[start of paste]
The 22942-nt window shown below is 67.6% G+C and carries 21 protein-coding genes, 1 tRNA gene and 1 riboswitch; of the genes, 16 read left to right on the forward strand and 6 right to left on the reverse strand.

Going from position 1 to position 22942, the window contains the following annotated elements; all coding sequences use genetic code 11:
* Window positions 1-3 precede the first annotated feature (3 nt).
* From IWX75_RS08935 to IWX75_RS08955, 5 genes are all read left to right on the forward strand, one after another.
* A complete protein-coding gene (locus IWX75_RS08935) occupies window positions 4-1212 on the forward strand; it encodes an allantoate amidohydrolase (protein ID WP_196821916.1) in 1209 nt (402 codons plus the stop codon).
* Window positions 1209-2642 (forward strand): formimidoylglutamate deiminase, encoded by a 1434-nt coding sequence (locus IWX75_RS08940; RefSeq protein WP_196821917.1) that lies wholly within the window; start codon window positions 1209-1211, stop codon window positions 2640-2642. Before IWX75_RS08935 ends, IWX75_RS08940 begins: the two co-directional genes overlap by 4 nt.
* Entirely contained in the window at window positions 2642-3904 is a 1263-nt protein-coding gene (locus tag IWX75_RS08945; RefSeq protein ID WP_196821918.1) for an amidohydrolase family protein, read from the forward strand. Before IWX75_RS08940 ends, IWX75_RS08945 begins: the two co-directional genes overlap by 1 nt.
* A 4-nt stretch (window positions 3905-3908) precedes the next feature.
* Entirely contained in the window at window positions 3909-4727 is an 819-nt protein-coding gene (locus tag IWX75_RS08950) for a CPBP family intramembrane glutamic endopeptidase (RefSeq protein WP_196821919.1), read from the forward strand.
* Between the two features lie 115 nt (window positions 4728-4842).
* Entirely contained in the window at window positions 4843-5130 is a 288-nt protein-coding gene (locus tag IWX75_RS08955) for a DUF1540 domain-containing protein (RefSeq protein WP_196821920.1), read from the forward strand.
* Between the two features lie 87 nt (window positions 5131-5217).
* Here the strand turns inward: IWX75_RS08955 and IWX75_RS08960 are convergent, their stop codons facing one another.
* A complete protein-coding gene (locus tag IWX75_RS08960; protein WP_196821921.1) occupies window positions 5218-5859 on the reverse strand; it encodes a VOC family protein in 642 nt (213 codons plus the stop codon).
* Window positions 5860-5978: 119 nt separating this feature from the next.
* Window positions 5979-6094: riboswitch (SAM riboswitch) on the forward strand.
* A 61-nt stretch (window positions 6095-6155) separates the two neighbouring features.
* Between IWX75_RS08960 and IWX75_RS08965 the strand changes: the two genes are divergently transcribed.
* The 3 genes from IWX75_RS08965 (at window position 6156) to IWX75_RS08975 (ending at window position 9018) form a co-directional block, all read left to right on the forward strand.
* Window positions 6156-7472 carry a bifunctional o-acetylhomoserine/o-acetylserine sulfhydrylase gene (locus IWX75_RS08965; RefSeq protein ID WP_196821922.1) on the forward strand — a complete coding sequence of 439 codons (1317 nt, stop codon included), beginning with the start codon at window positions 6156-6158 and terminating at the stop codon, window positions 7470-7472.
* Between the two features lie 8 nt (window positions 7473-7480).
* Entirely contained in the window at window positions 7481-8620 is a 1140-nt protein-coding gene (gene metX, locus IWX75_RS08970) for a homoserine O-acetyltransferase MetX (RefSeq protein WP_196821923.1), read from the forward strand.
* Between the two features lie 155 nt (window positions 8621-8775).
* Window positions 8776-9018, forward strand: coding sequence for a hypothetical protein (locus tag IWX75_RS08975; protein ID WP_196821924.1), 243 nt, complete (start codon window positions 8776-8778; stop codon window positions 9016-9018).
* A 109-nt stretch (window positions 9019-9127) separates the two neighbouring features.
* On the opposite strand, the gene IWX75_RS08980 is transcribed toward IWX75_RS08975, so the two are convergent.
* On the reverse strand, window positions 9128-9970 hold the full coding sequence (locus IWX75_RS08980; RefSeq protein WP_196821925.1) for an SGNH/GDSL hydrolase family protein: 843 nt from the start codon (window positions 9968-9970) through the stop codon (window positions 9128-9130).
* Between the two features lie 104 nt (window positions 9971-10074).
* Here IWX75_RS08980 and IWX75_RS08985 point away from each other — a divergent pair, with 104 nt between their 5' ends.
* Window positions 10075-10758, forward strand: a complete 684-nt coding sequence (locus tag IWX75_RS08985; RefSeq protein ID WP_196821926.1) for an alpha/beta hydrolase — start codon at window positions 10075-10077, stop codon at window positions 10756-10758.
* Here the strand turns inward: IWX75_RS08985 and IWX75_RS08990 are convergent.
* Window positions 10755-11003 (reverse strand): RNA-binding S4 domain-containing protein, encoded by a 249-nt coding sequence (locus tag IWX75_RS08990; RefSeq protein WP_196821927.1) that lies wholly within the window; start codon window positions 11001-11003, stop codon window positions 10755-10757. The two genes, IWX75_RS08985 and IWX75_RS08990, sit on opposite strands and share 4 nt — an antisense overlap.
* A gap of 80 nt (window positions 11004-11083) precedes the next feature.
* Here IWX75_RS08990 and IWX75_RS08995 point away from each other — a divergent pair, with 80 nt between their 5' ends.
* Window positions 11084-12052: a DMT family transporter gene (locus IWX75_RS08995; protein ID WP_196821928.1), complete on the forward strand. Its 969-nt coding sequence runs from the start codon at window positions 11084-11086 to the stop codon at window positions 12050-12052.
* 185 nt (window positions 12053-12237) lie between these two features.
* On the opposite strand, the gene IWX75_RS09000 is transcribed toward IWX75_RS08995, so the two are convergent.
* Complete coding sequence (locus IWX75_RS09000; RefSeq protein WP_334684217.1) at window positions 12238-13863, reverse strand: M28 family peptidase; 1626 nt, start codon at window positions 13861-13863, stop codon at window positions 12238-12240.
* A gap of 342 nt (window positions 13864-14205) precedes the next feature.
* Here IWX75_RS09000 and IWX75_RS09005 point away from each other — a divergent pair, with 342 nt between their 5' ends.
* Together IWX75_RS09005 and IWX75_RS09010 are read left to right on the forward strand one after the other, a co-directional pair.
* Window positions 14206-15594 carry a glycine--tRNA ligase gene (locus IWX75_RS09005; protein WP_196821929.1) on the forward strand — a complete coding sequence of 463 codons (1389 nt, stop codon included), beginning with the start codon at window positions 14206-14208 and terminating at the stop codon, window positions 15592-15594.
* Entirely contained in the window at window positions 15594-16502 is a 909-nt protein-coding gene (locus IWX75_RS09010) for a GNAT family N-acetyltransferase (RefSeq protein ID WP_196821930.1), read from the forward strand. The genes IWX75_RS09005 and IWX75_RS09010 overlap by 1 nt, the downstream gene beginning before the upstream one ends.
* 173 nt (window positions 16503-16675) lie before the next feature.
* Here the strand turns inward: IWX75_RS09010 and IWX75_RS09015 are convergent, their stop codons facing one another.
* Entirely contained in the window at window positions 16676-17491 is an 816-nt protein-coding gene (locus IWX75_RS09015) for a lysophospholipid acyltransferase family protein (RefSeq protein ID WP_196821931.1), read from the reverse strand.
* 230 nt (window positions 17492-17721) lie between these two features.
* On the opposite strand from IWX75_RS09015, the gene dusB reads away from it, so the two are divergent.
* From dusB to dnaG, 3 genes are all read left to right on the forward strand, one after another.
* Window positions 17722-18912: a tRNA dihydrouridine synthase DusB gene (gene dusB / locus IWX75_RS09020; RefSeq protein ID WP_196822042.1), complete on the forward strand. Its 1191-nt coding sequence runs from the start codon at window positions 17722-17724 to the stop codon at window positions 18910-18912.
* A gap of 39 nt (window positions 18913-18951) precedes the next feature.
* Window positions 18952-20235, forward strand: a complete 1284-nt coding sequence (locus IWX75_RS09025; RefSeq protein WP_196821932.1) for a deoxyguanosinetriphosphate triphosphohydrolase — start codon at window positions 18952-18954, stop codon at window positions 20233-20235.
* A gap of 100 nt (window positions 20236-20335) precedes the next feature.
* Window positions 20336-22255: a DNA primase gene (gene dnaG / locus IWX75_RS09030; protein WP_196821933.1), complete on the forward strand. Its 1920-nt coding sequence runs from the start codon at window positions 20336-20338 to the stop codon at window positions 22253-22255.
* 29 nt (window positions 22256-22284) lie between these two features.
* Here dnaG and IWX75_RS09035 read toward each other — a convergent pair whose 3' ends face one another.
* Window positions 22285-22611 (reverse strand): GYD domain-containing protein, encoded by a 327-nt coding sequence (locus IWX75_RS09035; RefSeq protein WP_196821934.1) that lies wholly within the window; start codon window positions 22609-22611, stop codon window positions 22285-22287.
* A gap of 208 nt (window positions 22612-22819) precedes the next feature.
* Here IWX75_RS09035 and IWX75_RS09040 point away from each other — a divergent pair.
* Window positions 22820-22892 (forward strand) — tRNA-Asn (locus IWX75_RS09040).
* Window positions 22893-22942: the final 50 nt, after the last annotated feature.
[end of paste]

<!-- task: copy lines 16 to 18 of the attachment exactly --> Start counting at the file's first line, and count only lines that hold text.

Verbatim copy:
* Window positions 5979-6094: riboswitch (SAM riboswitch) on the forward strand.
* A 61-nt stretch (window positions 6095-6155) separates the two neighbouring features.
* Between IWX75_RS08960 and IWX75_RS08965 the strand changes: the two genes are divergently transcribed.